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Is there such a school?

Discussion in 'Pre-Medical - MD' started by Bmblee888, Nov 14, 2002.

  1. Bmblee888

    Bmblee888 Member
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    Is there a medical school called Lindenwood University in Missouri? My mom called me up in a frenzy yesterday and started telling me about this school in a rural part of Missouri. She said a friend went to see it and it was a pretty place. She said that the school is so desperate for money that instead of taking tuition money, they take pigs and crops from the students. Then they take the food and cook it in their cafeteria. She got all excited and told me I should apply there cause they're "desperate" to get students who would actually pay money. I am NOT about to do that cause my primary was submitted back in June. I tried to look up the school on the AAMC site, but I didn't find this school. Is my mom HIGH or what? Sounds to me like she's really misinformed.
     
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  3. Continuum37

    Continuum37 New Member

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    Ummmm, it's not april 1st, but that's just ridiculously funny. Crops and Pigs and stuff for tuition? LMFAO!
     
  4. siempre595

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    I've heard of Lindonwood University, but I'm almost certain it does not have medical school. Try just looking up the university, I think it does exist. I haven't heard a word about a med school there though, and unfortunately I'm in Missouri...heehee, just joking, i'm trying to stay another 4 years.:)
     
  5. Street Philosopher

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    you know there is this thing called google. you can enter text and it searches stuff on the internet for you, kind of like on SDN, except the machine does it instead of people. i think you should try it out; it's really neat. anyway, then address is www.googel.com or www.gougle.com or something like that. i think if you go to yahoo.com and search for googol.com you will find the right address.

    http://www.collegexpress.com/collegesearch/collegeDetail.asp?scid=2100278


    Degrees offered:

    Bachelor
    Bachelor of Arts, Bachelor of Fine Arts, Bachelor of Science.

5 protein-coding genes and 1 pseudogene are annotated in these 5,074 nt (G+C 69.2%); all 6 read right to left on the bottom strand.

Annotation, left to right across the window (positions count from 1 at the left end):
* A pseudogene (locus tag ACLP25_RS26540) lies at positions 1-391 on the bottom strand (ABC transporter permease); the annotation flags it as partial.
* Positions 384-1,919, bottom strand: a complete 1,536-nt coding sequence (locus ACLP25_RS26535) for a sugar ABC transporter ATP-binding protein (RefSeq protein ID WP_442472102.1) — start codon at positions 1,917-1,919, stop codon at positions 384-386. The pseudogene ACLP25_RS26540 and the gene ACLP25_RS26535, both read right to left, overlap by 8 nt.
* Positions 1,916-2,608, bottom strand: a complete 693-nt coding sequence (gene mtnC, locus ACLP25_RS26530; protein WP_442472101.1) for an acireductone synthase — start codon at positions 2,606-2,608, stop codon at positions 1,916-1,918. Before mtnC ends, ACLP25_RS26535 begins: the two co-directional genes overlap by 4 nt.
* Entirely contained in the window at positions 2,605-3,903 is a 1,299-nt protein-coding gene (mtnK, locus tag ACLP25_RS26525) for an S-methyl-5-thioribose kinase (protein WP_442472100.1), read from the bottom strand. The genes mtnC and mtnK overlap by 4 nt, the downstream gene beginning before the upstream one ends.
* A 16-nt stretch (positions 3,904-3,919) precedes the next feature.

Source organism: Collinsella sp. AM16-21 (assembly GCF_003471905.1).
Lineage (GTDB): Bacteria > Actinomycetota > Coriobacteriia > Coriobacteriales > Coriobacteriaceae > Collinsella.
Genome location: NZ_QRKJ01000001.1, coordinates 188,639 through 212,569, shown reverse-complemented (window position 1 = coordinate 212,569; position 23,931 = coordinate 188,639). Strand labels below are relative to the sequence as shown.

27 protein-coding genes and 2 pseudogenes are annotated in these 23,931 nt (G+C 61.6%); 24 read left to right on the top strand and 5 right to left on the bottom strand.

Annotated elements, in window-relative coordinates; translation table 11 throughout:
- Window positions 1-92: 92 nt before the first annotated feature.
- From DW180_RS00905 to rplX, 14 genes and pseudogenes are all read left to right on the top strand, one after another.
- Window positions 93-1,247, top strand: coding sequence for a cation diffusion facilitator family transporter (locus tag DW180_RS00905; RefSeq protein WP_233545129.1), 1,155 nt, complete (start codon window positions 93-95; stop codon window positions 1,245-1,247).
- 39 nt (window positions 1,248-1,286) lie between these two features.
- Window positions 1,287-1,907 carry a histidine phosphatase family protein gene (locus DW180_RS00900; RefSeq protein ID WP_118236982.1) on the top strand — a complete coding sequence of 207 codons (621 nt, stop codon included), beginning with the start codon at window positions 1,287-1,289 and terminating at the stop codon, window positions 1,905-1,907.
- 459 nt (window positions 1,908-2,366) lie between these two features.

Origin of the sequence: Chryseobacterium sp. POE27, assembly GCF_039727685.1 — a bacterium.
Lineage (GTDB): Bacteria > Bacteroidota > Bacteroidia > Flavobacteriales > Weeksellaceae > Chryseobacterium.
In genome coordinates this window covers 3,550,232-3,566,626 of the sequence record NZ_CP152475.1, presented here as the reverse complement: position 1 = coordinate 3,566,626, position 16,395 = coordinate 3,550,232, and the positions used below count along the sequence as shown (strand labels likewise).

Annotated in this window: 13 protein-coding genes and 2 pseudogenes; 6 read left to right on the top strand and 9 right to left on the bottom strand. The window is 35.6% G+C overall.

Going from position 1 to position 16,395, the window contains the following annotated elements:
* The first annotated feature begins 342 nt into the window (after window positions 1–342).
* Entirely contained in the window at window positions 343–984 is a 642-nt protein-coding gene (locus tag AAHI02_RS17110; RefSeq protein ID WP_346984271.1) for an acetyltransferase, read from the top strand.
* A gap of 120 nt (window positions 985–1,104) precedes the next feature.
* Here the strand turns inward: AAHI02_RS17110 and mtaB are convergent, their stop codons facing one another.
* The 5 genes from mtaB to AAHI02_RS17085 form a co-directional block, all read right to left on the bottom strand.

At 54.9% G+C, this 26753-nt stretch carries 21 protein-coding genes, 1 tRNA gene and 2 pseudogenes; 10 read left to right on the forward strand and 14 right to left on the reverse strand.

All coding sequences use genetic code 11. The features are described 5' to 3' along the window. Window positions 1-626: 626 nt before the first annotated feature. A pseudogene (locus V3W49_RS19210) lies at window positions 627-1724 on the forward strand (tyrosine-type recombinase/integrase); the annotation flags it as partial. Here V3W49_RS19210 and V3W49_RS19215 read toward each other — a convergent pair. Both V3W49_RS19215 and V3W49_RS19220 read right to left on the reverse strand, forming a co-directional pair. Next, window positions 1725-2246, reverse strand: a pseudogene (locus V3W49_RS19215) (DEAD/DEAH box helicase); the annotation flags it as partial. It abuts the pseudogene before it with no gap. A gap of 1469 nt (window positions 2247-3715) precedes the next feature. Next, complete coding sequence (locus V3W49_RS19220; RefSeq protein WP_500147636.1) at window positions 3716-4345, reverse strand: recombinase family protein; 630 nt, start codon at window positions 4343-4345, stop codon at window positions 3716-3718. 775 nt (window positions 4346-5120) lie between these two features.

Master
    Master of Arts, Master of Business Administration, Master of Fine Arts, Master of Science, Master of Science in Administration.

    Other
    Specialist in Education.

    I don't see medicine in there.
     
  6. siempre595

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    found it: http://www.lindenwood.edu/
    there's no med school.
    however this place is about 30 minutes from my house and i barely knew it existed....wow, feeling not so smart these days...
     
  7. tBw

    tBw totally deluded
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    Yes, Lindenwood exists. It does not have a terribly good reputation. It does not have a medical school.

    The *true* bit of what your mom said is that they do take barter in place of tuition. Last semester one girl bartered 30 pigs for tuition, and yes, they took the pork and cooked it and served it in the cafeteria. The idea behind this is that some farming or rural families do not have easy access to education and by cutting out the middle-men of selling the pigs at market, etc they can get a better return by bartering directly for tuition. The trial program was supposedly such a success in the eyes of the administration that they are reserving up to 30 spots for students that want to barter rather than pay tuition. Students must come from rural or farming families.

    I think it's all a bit strange...but hey, this is Missouri, home of 'strange'.... ;)
     
  8. lola

    lola Bovine Member
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    :laugh: :laugh: :laugh: :laugh: :laugh: :laugh:
     
  9. Blitzkrieg

    Blitzkrieg 1K Member
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    rofl

    I concur

    pigs for tuition!


    :laugh: :laugh: :laugh: :laugh:
     
  10. lola

    lola Bovine Member
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    i guess i should add that it is pretty cool they do this (for people with a few extra pigs lying around who don't have much money). parts of this country are so strange...